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Neurophysiologic evaluation of patients with cervical spondylotic myelopathy

Abstract

Background

Cervical spondylotic myelopathy (CSM) is a neurodegenerative disease caused by repetitive spinal cord damage that has resulted in significant clinical morbidity. The clinical evaluation of signs and symptoms, as well as neuroimaging and several neurophysiological tests, are used to make the diagnosis.

Objectives

To investigate changes in the cutaneous silent period (CuSP), cortical silent period (CoSP), and H-reflex in CSM patients, and to correlate these tests with the Japanese Orthopedic Association (JOA) score and Nurick’s grading, as well as to determine the diagnostic value of each of them.

Methods

Twenty patients (14 males and 6 females) with CSM were clinically diagnosed and documented by magnetic resonance imaging (MRI), and they were paired with another 20 healthy volunteers (13 males and 7 females) as a control group. CuSP, CoSP, and H-reflex tests were performed on both groups.

Results

In CSM patients, CuSP latency and duration are substantially longer and shorter in CSM patients, respectively. The degree of changes in CuSP latency is well correlated with the severity of the disease. Further, CoSP duration is significantly shortened. The H-reflex parameters did not differ significantly between the patient and control groups.

Conclusion

The shortened CoSP’s duration and the prolonged CuSP's latency suggest malfunction of the inhibitory and excitatory circuits in the spinal cord. The CuSP is more sensitive and specific than the CoSP in the diagnosis of a patient with CSM.

Introduction

Cervical spondylosis is a degenerative disease that affects the vertebrae, intervertebral disks, facets, and related ligaments. Through direct compression of the spinal cord and/or adjacent blood vessels, the degenerative changes cause cervical spondylotic myelopathy (CSM) [1].

CSM is the most prevalent type of spinal cord injury in adults [2], affecting roughly 100% of individuals with more than 60% canal stenosis [3]. Compressive factors on the spine are involved in the pathophysiology of CSM, which is caused by a mixture of static and dynamic stressors [4].

The clinical sequelae of CSM include a wide range of motor and sensory impairments caused by cervical spinal cord dysfunction [5].

CSM is mostly diagnosed through a combination of history and clinical examination [6]. However, sensory–motor deficits and reflex alterations in the upper limbs are not always present, and physical examination findings are not always consistent with disease severity [7]; in these circumstances, CSM can be mistaken with other degenerative diseases.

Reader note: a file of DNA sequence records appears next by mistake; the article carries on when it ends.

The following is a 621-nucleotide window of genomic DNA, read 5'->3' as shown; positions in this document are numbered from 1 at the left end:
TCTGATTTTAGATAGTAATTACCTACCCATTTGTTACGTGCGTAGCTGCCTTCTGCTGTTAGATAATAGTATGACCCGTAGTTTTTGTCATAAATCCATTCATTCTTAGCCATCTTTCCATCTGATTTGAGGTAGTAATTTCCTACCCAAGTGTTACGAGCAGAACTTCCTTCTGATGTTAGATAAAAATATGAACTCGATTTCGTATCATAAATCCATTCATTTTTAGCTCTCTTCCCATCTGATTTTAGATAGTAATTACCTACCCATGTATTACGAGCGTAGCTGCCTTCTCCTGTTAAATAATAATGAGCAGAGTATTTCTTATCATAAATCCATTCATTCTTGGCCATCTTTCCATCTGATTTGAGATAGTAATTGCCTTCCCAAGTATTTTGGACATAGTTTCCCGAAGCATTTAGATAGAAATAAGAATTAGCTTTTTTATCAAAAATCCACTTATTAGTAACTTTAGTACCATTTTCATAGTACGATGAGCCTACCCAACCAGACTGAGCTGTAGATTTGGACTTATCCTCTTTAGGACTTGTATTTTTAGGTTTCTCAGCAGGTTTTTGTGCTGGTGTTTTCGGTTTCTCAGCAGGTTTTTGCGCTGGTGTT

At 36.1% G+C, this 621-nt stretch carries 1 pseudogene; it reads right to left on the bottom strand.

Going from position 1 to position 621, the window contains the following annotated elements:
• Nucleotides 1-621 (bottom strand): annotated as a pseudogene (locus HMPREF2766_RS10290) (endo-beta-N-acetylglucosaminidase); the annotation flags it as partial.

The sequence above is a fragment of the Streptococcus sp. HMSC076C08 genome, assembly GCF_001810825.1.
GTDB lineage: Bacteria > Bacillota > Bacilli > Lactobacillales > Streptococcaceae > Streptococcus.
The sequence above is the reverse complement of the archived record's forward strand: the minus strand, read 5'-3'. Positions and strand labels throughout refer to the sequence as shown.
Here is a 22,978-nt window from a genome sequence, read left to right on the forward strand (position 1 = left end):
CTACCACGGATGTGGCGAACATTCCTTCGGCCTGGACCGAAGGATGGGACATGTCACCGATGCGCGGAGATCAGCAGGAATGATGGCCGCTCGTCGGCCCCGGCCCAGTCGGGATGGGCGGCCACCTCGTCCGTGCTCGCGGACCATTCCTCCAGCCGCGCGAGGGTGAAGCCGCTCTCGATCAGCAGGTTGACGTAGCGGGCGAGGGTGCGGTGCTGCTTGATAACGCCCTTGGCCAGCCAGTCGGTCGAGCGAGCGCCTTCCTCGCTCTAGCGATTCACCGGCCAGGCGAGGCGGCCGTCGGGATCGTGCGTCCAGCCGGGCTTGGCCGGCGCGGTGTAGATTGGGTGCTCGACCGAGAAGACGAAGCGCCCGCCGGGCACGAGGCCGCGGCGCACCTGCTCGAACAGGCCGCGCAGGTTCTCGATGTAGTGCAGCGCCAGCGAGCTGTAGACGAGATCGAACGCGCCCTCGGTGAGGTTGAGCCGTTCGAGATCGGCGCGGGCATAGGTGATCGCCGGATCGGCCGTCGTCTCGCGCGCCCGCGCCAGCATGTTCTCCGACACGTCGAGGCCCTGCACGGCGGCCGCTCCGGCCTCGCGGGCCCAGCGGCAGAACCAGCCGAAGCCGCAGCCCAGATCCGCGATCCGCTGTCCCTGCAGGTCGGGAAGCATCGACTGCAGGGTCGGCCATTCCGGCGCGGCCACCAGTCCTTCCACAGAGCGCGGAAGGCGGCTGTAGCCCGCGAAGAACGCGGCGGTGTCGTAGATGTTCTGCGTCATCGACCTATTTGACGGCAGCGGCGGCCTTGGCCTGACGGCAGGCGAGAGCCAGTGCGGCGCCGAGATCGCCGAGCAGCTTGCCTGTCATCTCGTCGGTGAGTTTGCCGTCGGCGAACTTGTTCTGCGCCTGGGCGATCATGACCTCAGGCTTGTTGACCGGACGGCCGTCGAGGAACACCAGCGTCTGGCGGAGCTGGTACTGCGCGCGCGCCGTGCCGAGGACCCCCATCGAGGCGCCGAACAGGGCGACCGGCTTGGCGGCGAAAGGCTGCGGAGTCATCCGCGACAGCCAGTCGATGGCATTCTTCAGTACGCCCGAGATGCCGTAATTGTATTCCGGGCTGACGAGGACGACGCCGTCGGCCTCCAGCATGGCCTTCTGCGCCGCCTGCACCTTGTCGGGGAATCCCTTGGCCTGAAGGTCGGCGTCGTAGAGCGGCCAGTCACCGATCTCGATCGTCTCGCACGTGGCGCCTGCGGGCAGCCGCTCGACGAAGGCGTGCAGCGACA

Nurick's grading scale [8] and the modified Japanese Orthopedic Association (mJOA) scores [9] were used to determine disease severity. However, according to evaluation standards, there are various issues with JOA ratings, including the fact that they do not represent the patient's self-evaluation of pain, numbness, and health status and they are evaluated solely from the physician's perspective [10].

In these patients, magnetic resonance imaging (MRI) is usually the study of choice since it can show or rule out spinal cord compression. MRI of the spinal cord can detect signal aberrations at the level of cord compression, however it provides no precise information on cervical cord dysfunction in CSM, as radiological data are inconsistent with clinical status in 50% of cases [11].

On the other hand, neuroimaging is not always totally reliable for determining a diagnosis, and MRI cannot assess the functional involvement of the spinal cord. Thus, neurophysiological evaluation by various types of electrodiagnostic procedures may be regarded as a necessary reconcile between clinical assessment and radiographic investigations [12, 13].

The objectives of this study are to study the cutaneous silent period (CuSP), cortical silent period (CoSP), and H-reflex in patients with CSM, to score the sensory and motor deficits using the mJOA score and Nurick's grading, to correlate the different neurophysiological tests with the mJOA score, and to assess the diagnostic utility of each neurophysiological tests.